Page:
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The Healthy Recipes a Nutritionist Ends Her Day With

By Bianca Husodo

For more than several months, the pandemic has upended the world. By now, most of us are accustomed to a relatively sedentary lifestyle. This new unwelcomed way of life inside has given us unrestrained, round-the-clock access to the fridge and kitchen pantry. But whether you’ve been eating more, eating less or just forgetting to eat at all, there are strategies you can implement to ease back a sense of balance in your diet.

Adopting a mindful, nourishing meal plan is one.

Last week, Eve Persak — the Bali-based nutritionist who helms the nutrition and wellness-related programmes for the Como hotel group’s 15 destinations — shares the healthful recipes she would start her day with, including a caffeine-free latte and an evergreen immunity-boosting breakfast.

Now Persak imparts her wisdom for the latter half of the day. Combining her own recipes with ones out of Como Shambala’s cookbook, the nutritionist builds a menu, from dinner to a cacao nightcap, that helps de-stress the mind and the body.

Tommaso Riva Eve Persak, photographed at The Slow in Canggu, Bali.
Eve Persak, photographed at The Slow in Canggu, Bali.

“When we’re stressed, our minds immediately gravitate towards comfort food: ‘I want pasta, I want bread, pastries, cookies and chocolate’,” Persak notes. “There’s an underlying physiological drive for these as a response to our body’s fluctuating blood sugar levels due to the stress.” But kowtowing to these impulses can contribute to greater fluctuations, kickstarting a vicious cycle of dietary imbalance. There’s an increasing need to be critical about the food you’re eating, the compounds and nutrients, or lack thereof, it contains.

Below, Persak’s menu — “flooded with all kinds of vitamins, minerals and antioxidants” — is built to prevent and counteract some of the stress-related cellular damage in the body. It works optimally when prologued by a wholesome breakfast and lunch, like the ones in Persak’s previous meal plan.

These recipes, however, are not about playing it by the book. For dinner, a fish-based dish can be tweaked to fit your proclivity and appetite. Choose your preferred fish, or add quinoa to add weight to the meal. A dairy-free dessert follows right after dinner with a build-your-own formula. And finally, a pre-bedtime hot cacao drink, blended with an optional spritz of chilli powder, to unwind to.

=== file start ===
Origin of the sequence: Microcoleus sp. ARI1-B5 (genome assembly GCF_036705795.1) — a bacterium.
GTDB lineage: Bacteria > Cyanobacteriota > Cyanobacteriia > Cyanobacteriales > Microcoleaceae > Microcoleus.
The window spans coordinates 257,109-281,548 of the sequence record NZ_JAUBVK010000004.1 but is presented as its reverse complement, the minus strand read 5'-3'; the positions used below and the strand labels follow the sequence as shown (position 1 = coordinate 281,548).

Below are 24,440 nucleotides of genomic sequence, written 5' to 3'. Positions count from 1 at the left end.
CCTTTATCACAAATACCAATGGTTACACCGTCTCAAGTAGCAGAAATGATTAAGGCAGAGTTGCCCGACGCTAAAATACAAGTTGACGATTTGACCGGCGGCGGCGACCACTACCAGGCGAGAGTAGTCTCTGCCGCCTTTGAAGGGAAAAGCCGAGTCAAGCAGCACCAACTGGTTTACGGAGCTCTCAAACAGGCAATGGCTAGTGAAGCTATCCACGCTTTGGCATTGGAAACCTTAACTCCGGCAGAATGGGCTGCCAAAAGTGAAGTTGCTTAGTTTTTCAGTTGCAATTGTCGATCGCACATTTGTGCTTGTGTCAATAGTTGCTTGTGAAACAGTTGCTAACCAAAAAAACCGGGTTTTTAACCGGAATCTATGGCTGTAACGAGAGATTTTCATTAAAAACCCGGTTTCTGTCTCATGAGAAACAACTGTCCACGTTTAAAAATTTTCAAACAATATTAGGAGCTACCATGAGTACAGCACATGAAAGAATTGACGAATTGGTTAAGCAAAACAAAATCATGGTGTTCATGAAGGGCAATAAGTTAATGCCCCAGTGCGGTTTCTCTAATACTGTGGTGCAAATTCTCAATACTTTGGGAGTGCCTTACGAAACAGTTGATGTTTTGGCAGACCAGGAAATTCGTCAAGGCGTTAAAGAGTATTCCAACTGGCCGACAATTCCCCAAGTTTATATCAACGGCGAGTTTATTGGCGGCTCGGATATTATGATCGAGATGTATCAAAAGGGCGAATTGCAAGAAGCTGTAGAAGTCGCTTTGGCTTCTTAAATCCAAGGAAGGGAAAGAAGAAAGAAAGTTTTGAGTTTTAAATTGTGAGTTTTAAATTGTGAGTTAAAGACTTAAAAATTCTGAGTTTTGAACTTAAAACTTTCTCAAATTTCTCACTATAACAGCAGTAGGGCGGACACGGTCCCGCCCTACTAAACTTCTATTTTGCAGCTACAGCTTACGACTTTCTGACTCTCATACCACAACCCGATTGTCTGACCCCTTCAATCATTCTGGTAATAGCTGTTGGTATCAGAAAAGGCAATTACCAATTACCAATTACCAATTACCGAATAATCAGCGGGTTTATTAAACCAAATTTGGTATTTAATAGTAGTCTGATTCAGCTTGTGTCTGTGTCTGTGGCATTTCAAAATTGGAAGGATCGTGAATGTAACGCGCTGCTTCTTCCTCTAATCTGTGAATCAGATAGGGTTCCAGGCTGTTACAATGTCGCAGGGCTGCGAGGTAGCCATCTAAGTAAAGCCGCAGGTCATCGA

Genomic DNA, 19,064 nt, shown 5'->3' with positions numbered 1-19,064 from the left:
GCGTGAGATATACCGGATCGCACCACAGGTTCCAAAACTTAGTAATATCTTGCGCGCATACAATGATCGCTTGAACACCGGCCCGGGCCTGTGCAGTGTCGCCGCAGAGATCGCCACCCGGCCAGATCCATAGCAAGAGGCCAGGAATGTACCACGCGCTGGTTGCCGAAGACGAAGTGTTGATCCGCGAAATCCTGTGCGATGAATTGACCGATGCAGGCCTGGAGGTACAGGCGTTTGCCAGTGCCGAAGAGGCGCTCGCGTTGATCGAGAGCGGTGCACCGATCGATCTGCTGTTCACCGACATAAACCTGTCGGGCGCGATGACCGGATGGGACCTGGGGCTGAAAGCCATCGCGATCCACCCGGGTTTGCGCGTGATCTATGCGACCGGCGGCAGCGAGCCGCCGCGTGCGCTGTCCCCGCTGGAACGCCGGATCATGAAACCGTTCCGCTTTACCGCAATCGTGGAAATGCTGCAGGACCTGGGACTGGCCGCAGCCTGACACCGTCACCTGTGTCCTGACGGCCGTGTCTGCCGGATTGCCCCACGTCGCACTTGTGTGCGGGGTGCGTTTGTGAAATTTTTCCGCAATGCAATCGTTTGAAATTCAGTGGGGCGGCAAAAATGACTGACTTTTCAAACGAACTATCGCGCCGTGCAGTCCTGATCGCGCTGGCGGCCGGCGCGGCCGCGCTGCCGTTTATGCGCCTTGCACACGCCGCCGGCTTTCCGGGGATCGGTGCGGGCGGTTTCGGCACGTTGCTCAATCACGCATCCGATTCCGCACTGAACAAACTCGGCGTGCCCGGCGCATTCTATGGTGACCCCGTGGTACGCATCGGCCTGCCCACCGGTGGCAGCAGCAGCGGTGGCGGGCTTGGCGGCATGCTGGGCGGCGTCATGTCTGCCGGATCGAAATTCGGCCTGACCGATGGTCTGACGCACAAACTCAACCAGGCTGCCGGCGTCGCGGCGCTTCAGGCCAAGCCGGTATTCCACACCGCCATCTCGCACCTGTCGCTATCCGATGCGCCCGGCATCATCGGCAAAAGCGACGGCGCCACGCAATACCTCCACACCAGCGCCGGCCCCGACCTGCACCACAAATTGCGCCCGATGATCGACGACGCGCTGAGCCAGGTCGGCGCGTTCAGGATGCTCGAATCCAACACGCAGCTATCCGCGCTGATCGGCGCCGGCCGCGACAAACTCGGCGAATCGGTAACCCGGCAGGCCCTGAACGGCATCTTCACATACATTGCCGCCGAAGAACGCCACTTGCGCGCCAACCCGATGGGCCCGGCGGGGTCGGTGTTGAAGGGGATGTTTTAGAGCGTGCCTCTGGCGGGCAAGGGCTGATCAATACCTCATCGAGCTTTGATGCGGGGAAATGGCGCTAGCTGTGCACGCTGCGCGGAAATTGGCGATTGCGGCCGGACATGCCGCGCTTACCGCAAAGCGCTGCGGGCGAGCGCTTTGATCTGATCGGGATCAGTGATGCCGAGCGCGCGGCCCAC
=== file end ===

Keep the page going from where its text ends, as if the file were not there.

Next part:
Related story: The Nourishing Recipes a Nutritionist Starts Her Day With


Hiramasa Kingfish with Cucumber and Honey Melon Gaspacho, Heirloom Tomatoes and Olives*

Courtesy of Como Shambala

For many, dinner tends to be the heaviest, richest and largest meal of the day. “When viewed nutritionally or physiologically, this is counterintuitive,” says Persak. “When the body is winding down, our digestive tract and metabolism are less efficient.”

In this regard, this dish — particularly low in carbohydrates but rich in protein, thanks to the kingfish — is intentionally light. The kingfish itself is low in total fat, explain Persak, but offers bioavailable omega 3 oils, which help counteract stress and reduce inflammation throughout the body. If kingfish is hard to procure, alternatives like grouper, mahi-mahi or trout can serve as stand-ins. Likewise, red vine-ripe tomatoes could serve as swaps if heirloom varieties are unavailable. 

For those who prefer a “more filling” meal, Persak suggests adding a serving of quinoa: “While the formal recipe doesn’t include it, this grain is one of the highest in protein and also gluten-free so it will still sit easily on the digestive system.”

Serves 4

Time: 45 minutes

Ingredients for Gaspacho

  • 4 green apples
  • ½ honeydew melon
  • 3 long green chillies, split lengthwise and seeded
  • 3 Lebanese or English cucumber, cut in half lengthwise and seeded
  • 1 green bell pepper (capsicum), cut into quarters and seeded
  • 4 cloves garlic
  • ½ small red onion, chopped
  • Sea salt and ground white pepper, to taste

Ingredients for Seared Hiramasa Kingfish

  • 1 tablespoon olive oil
  • 6 pieces of hiramasa kingfish (each 140 grams or 5oz), skinned
  • ½ lemon

Ingredients to Serve

  • 1 tablespoon raw apple cider vinegar
  • 1 yellow heirloom tomato, cut into 6 wedges
  • 1 small red heirloom tomato, cut into 6 slices
  • 1 small green zebra-striped heirloom tomato, cut into 6 wedges
  • ¼ honeydew melon, skin removed, seeded and cut into 6 thin slices
  • ½ Lebanese or English cucumber, cut in half, seeded and sliced